Posted on 24 June 2020
Many Europeans aren’t aware that heating and cooling consumes half of the continent’s energy. The HACKS project aims to make it easier for them to make climate-smart choices, write Hélène Rochat and Jennifer Calder.
Around the world, governments and utilities are focused on decarbonising electricity grids, turning away from coal- and natural gas-fired power plants in favour of increasingly inexpensive renewables. But where much less focus has been directed is in addressing the growing climate impact of heating and cooling our homes and businesses, including in Europe.
In Europe, heating and cooling accounts for around 50% of the energy we use
. In households, around 80% of energy is used for heating and hot water. Many of these systems are inefficient: around half
of the buildings in Europe have heating systems installed before 1992, typically with efficiencies of 60% or less.
While cooling is currently a relatively small part of energy use, it is growing fast as the climate warms: between 2015 and 2030, the number of refrigerators and air conditioning units in the EU is set to double.
This will impact the climate in two ways: through an increase in energy demand to power all these new appliances; and through the greater use of refrigerants with high global warming potential. On current trends, the growth globally of air conditioning and refrigeration over the next three decades could exceed the entire carbon budget required
to hold global warming to below 1.5°C.
It is vital, then, that we turn our attention to this enormous source of energy use and carbon emissions. Ensuring that our heating and cooling needs are met with net-zero emissions will be one of the big challenges of the years to come.
This will rely on hundreds of millions of householders and business owners making the most energy- and carbon-efficient choices when it comes to their heating and cooling needs.
Challenges and choices
Unfortunately, there are a number of barriers in the way of consumers when it comes to making those choices. First, there is a lack of knowledge about the subject. Most home and business owners give little thought to heating and cooling, as long as they are reasonably comfortable and do not face exorbitant costs.
Second, they are not readily presented with clear choices. Heating and cooling systems are usually provided by intermediaries, such as installation companies, who often have preferred suppliers and who are presented with little if any incentive to favour the most energy- or carbon-efficient options.
Third, replacing existing boilers is expensive in the short term – even more so if entire heating (or cooling) systems need to be replaced. Replacing older equipment can lead to significant cost savings over time – modern boilers can offer 100% efficiency, while those with heat pumps can deliver 150% – but the large upfront costs involved means that the investment can take several years to be repaid.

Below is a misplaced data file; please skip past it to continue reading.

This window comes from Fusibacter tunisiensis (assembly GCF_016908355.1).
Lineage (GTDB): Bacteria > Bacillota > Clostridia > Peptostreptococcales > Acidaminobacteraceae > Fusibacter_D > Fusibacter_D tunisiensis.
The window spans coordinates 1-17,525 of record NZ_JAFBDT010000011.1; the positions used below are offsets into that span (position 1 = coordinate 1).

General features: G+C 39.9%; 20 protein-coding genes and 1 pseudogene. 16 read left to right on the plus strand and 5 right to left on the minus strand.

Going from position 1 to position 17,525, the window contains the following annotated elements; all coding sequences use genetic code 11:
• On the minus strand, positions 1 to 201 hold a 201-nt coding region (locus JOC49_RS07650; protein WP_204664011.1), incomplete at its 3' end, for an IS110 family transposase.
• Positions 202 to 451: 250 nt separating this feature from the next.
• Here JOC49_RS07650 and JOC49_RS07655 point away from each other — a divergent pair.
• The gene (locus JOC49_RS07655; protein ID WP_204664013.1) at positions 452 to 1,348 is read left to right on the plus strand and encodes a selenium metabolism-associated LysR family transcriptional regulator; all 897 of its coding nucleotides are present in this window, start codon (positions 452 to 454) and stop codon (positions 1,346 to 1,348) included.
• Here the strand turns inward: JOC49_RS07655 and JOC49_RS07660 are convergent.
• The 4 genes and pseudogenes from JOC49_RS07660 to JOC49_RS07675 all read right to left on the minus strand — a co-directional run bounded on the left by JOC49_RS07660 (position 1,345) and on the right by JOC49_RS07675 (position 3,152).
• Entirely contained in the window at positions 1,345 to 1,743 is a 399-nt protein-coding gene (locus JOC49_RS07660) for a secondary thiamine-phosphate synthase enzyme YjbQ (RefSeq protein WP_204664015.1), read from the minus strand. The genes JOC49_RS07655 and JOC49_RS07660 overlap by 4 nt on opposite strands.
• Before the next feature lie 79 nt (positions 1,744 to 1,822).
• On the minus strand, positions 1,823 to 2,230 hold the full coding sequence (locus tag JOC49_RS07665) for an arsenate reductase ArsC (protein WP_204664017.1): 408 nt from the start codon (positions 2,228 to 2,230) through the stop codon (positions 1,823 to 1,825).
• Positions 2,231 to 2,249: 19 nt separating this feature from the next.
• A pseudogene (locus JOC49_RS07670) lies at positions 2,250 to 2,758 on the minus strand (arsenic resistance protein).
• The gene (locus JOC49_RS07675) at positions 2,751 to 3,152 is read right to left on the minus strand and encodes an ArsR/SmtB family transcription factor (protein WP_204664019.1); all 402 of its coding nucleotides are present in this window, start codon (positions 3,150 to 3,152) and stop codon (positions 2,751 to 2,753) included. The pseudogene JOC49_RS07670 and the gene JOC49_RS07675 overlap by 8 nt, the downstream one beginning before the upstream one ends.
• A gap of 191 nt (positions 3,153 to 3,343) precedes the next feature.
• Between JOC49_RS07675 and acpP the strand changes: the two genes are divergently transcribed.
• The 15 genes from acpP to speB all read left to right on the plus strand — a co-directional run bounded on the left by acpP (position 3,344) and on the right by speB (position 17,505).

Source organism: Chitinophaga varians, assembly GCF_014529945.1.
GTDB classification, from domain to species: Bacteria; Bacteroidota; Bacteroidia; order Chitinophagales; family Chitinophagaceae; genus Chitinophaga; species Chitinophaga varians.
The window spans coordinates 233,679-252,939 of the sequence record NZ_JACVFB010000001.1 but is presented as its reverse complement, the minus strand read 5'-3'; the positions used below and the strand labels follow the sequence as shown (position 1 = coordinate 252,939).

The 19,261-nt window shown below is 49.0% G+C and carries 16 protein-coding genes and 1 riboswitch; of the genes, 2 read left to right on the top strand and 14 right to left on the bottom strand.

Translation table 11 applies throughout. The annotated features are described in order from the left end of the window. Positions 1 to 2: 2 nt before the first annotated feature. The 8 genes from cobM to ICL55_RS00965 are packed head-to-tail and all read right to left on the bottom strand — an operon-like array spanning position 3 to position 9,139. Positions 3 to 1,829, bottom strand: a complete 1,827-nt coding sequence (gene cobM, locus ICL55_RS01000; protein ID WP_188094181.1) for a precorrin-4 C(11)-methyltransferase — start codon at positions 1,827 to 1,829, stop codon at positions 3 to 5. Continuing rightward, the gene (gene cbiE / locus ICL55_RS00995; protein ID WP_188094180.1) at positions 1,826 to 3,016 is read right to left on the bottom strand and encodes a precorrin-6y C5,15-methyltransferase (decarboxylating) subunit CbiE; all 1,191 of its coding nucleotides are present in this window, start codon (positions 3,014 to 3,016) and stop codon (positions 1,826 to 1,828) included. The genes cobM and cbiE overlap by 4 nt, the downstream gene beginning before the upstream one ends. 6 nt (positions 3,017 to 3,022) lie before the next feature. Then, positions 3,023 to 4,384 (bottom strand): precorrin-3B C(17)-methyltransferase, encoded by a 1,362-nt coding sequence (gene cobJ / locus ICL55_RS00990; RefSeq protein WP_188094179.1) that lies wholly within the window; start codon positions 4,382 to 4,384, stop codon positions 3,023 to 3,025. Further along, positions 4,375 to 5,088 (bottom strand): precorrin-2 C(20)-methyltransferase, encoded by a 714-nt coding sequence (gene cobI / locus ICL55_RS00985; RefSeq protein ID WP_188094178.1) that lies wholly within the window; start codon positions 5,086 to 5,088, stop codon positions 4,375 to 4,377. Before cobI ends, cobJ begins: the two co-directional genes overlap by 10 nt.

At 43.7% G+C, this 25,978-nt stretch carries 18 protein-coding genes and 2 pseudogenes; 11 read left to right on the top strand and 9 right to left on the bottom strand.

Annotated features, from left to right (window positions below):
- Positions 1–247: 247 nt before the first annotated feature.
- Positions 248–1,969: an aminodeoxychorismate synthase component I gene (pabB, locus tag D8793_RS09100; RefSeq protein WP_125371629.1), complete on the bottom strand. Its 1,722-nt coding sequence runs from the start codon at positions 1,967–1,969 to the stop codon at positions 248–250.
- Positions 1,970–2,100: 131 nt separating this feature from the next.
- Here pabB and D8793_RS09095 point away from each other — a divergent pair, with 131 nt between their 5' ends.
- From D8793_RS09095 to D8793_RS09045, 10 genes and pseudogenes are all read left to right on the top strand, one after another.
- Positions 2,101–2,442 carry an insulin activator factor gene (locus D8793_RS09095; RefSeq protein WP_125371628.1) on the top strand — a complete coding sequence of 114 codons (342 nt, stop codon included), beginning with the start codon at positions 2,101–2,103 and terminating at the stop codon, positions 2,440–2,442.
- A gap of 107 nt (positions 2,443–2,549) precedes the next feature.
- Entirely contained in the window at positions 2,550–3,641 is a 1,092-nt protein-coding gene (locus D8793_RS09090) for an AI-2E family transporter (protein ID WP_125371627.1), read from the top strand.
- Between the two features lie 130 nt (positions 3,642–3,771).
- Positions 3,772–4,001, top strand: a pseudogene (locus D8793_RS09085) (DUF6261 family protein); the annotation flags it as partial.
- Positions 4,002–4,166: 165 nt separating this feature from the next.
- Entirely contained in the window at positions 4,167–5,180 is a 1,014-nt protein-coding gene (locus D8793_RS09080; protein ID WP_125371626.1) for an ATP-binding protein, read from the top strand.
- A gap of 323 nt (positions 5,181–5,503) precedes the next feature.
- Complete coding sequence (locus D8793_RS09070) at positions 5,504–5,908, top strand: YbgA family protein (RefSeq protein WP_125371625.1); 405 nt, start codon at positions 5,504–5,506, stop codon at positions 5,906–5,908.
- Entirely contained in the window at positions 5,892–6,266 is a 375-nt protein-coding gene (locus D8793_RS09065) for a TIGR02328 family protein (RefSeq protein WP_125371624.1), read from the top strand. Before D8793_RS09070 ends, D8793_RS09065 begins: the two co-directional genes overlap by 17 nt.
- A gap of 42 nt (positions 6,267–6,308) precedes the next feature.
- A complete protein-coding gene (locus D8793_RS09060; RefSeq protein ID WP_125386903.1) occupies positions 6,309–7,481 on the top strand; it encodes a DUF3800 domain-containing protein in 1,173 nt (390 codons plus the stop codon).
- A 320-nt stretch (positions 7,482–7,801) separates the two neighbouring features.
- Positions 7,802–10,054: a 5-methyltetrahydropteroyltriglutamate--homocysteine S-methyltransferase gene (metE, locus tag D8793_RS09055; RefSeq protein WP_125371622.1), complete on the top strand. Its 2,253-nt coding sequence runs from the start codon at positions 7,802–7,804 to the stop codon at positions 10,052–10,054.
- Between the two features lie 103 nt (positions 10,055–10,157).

Working together through HACKS
To address these barriers in Europe, WWF is backing the Heating and Cooling Know-how and Solutions (HACKS) project. Led by Topten
, a global network promoting energy efficiency policies and projects, providing a consumer-focused online product ranking tool, and funded by the EU’s Horizon 2020 programme
, HACKS aims to transform markets for heating and cooling appliances across Europe.
To do so, it is working with 17 partner organisations – NGOs and government agencies – across 15 European countries. The programme is reviewing available products, talking with retailers and manufacturers, and collecting information on government policies and financial incentives.
Armed with this information, the partners will undertake consumer education campaigns, launch websites to provide easily understood advice, and lobby at the national and EU levels for greater policy and regulatory support to promote efficient heating and cooling.
The goal of the programme is to help consumers make better choices regarding heating and cooling. It will do so by ensuring that: policies and incentives are aligned with Europe’s climate goals; consumers are aware of the financial incentives available in their countries to help them invest in lower-carbon options; consumers can easily find the best products; advice is available on behavioural changes and low-cost, low-tech fixes – such as fans, shading or insulation – to help them avoid unnecessary investments in heating or cooling equipment.
Compared with putting up solar panels or buying an electric car, investing in efficient heating and cooling may lack a certain eco-glamour. But it is a critical component of the comprehensive climate action we need to take. The HACKS project will make it easier for European consumers to make the right choices – for their comfort, for their wallets and for the planet.
Hélène Rochat is the project manager for energy efficiency at Topten. Jennifer Calder is WWF’s global energy efficiency lead.